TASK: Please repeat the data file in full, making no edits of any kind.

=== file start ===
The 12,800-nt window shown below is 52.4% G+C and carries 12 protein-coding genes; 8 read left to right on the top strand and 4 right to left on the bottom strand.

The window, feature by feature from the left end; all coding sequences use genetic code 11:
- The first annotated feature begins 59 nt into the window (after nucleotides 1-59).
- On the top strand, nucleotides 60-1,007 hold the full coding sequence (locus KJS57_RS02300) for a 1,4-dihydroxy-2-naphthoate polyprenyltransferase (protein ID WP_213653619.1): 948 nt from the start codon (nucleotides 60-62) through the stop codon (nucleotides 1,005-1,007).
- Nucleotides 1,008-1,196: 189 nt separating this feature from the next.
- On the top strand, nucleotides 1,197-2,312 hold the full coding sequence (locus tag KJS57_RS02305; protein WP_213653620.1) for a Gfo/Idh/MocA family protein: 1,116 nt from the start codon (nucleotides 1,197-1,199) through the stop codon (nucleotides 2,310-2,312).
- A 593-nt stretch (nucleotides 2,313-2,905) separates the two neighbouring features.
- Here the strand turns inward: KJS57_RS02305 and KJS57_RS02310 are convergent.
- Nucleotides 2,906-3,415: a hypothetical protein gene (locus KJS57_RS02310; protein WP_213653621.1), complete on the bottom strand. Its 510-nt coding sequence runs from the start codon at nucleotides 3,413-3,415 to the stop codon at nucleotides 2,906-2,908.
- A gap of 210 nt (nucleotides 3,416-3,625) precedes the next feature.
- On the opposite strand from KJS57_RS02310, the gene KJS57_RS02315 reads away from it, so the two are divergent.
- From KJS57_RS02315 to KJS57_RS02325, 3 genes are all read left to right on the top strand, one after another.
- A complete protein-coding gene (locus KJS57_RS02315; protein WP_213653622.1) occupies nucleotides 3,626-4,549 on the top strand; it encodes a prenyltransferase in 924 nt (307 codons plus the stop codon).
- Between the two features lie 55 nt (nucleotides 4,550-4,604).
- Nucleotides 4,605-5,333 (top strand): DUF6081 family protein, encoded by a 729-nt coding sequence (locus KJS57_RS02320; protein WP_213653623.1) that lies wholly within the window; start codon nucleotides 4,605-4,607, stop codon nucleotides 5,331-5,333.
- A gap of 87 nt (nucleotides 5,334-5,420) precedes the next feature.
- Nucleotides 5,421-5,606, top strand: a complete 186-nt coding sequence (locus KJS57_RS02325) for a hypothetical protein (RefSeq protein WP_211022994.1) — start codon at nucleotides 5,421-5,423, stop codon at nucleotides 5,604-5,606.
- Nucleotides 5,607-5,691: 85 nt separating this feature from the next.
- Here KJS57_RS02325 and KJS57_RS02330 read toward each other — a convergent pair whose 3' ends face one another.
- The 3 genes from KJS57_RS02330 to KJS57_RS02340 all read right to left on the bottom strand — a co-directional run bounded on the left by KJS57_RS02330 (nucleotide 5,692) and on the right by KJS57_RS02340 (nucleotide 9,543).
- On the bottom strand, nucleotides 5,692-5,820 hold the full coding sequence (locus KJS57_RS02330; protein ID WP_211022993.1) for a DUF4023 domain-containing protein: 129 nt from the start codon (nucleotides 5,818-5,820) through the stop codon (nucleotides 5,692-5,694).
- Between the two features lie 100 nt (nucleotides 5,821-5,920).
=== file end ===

The 12,800-nt window shown below is 52.4% G+C and carries 12 protein-coding genes; 8 read left to right on the top strand and 4 right to left on the bottom strand.

The window, feature by feature from the left end; all coding sequences use genetic code 11:
- The first annotated feature begins 59 nt into the window (after nucleotides 1-59).
- On the top strand, nucleotides 60-1,007 hold the full coding sequence (locus KJS57_RS02300) for a 1,4-dihydroxy-2-naphthoate polyprenyltransferase (protein ID WP_213653619.1): 948 nt from the start codon (nucleotides 60-62) through the stop codon (nucleotides 1,005-1,007).
- Nucleotides 1,008-1,196: 189 nt separating this feature from the next.
- On the top strand, nucleotides 1,197-2,312 hold the full coding sequence (locus tag KJS57_RS02305; protein WP_213653620.1) for a Gfo/Idh/MocA family protein: 1,116 nt from the start codon (nucleotides 1,197-1,199) through the stop codon (nucleotides 2,310-2,312).
- A 593-nt stretch (nucleotides 2,313-2,905) separates the two neighbouring features.
- Here the strand turns inward: KJS57_RS02305 and KJS57_RS02310 are convergent.
- Nucleotides 2,906-3,415: a hypothetical protein gene (locus KJS57_RS02310; protein WP_213653621.1), complete on the bottom strand. Its 510-nt coding sequence runs from the start codon at nucleotides 3,413-3,415 to the stop codon at nucleotides 2,906-2,908.
- A gap of 210 nt (nucleotides 3,416-3,625) precedes the next feature.
- On the opposite strand from KJS57_RS02310, the gene KJS57_RS02315 reads away from it, so the two are divergent.
- From KJS57_RS02315 to KJS57_RS02325, 3 genes are all read left to right on the top strand, one after another.
- A complete protein-coding gene (locus KJS57_RS02315; protein WP_213653622.1) occupies nucleotides 3,626-4,549 on the top strand; it encodes a prenyltransferase in 924 nt (307 codons plus the stop codon).
- Between the two features lie 55 nt (nucleotides 4,550-4,604).
- Nucleotides 4,605-5,333 (top strand): DUF6081 family protein, encoded by a 729-nt coding sequence (locus KJS57_RS02320; protein WP_213653623.1) that lies wholly within the window; start codon nucleotides 4,605-4,607, stop codon nucleotides 5,331-5,333.
- A gap of 87 nt (nucleotides 5,334-5,420) precedes the next feature.
- Nucleotides 5,421-5,606, top strand: a complete 186-nt coding sequence (locus KJS57_RS02325) for a hypothetical protein (RefSeq protein WP_211022994.1) — start codon at nucleotides 5,421-5,423, stop codon at nucleotides 5,604-5,606.
- Nucleotides 5,607-5,691: 85 nt separating this feature from the next.
- Here KJS57_RS02325 and KJS57_RS02330 read toward each other — a convergent pair whose 3' ends face one another.
- The 3 genes from KJS57_RS02330 to KJS57_RS02340 all read right to left on the bottom strand — a co-directional run bounded on the left by KJS57_RS02330 (nucleotide 5,692) and on the right by KJS57_RS02340 (nucleotide 9,543).
- On the bottom strand, nucleotides 5,692-5,820 hold the full coding sequence (locus KJS57_RS02330; protein ID WP_211022993.1) for a DUF4023 domain-containing protein: 129 nt from the start codon (nucleotides 5,818-5,820) through the stop codon (nucleotides 5,692-5,694).
- Between the two features lie 100 nt (nucleotides 5,821-5,920).